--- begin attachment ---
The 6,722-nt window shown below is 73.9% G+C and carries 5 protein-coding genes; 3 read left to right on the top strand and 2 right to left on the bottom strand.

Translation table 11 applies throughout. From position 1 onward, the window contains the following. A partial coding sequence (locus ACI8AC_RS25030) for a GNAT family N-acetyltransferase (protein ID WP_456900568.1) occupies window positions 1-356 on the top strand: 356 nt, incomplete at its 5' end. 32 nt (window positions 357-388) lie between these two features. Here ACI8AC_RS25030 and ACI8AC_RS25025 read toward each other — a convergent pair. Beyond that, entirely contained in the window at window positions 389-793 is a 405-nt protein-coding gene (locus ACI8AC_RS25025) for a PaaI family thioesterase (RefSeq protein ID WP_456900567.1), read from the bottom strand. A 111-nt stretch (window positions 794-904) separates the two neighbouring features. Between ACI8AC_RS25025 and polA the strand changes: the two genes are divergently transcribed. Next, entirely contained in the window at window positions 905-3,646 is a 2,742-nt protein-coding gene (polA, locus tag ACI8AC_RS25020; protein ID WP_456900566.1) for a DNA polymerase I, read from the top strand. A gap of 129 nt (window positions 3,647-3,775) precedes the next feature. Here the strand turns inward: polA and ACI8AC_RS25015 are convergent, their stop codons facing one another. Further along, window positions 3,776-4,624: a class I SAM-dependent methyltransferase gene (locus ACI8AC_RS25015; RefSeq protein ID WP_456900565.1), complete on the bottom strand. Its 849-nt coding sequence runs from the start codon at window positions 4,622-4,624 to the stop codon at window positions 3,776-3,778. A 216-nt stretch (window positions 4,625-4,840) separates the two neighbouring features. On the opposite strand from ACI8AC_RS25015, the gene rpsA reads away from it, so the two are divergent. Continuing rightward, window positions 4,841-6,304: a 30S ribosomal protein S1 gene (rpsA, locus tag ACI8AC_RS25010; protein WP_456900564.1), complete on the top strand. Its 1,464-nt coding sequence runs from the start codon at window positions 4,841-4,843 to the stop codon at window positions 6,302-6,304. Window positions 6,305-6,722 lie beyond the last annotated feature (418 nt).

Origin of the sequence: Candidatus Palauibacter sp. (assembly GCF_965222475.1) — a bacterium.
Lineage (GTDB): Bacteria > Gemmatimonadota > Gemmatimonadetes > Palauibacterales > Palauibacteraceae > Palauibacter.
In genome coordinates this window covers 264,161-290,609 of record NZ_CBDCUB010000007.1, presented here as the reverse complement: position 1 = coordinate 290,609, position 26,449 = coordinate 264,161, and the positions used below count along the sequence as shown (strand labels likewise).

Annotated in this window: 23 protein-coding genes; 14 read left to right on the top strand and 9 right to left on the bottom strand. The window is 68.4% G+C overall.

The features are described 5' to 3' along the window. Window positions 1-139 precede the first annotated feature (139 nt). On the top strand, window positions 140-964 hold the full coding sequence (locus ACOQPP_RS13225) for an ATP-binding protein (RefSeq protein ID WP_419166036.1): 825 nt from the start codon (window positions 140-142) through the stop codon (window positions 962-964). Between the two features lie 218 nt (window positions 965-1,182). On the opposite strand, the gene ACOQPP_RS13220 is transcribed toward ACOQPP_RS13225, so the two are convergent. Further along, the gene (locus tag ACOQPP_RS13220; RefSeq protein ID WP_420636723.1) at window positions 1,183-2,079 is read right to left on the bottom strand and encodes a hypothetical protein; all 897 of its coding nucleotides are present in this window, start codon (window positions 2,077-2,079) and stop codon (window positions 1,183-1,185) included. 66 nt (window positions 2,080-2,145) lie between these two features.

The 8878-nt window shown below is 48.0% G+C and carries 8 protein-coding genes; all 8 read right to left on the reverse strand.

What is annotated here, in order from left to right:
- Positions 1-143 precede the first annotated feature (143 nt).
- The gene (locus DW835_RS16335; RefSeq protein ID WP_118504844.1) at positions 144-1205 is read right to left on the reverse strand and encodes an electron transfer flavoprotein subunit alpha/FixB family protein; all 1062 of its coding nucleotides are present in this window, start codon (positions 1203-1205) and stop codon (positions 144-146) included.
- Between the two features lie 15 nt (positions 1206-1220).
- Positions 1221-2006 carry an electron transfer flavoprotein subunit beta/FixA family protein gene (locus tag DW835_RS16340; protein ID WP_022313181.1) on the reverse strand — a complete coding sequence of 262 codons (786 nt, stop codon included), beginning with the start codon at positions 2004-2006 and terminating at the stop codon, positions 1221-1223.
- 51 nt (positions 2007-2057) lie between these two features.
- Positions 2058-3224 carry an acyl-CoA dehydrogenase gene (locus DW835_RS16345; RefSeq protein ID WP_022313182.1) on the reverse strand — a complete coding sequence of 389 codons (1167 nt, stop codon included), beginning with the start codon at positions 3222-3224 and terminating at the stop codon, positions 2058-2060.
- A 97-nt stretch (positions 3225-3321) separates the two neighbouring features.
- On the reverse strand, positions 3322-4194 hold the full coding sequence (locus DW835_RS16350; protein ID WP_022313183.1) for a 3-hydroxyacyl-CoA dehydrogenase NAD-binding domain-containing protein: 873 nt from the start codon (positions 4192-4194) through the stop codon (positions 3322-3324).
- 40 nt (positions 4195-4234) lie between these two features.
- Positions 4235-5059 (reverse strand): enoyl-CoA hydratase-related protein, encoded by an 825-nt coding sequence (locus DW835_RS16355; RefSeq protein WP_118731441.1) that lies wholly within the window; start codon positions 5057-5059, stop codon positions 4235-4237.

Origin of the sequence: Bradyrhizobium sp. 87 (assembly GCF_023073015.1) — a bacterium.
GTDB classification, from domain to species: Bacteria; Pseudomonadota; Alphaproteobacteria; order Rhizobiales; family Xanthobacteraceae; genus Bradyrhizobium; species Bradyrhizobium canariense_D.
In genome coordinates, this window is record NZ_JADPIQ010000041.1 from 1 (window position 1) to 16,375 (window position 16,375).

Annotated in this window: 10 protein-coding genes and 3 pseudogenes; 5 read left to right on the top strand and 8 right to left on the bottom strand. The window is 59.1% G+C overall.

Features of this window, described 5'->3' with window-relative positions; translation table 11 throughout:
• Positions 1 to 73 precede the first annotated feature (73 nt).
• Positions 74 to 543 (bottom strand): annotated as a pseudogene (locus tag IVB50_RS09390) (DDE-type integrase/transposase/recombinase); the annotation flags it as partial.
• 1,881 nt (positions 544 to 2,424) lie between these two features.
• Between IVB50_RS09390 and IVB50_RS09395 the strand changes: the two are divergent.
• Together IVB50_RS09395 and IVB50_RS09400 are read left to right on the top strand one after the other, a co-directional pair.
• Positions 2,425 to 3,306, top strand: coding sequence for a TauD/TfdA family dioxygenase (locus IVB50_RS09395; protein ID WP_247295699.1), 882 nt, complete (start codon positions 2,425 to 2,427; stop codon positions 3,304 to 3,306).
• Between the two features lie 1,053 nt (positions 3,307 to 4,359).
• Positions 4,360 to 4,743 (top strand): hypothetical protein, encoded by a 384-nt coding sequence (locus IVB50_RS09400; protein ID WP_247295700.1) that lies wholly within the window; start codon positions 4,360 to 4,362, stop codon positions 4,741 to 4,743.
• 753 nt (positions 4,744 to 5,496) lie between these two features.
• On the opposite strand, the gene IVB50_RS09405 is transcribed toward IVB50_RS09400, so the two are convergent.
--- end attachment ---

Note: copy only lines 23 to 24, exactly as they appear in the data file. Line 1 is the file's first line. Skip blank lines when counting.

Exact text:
Annotated in this window: 10 protein-coding genes and 3 pseudogenes; 5 read left to right on the top strand and 8 right to left on the bottom strand. The window is 59.1% G+C overall.

Features of this window, described 5'->3' with window-relative positions; translation table 11 throughout: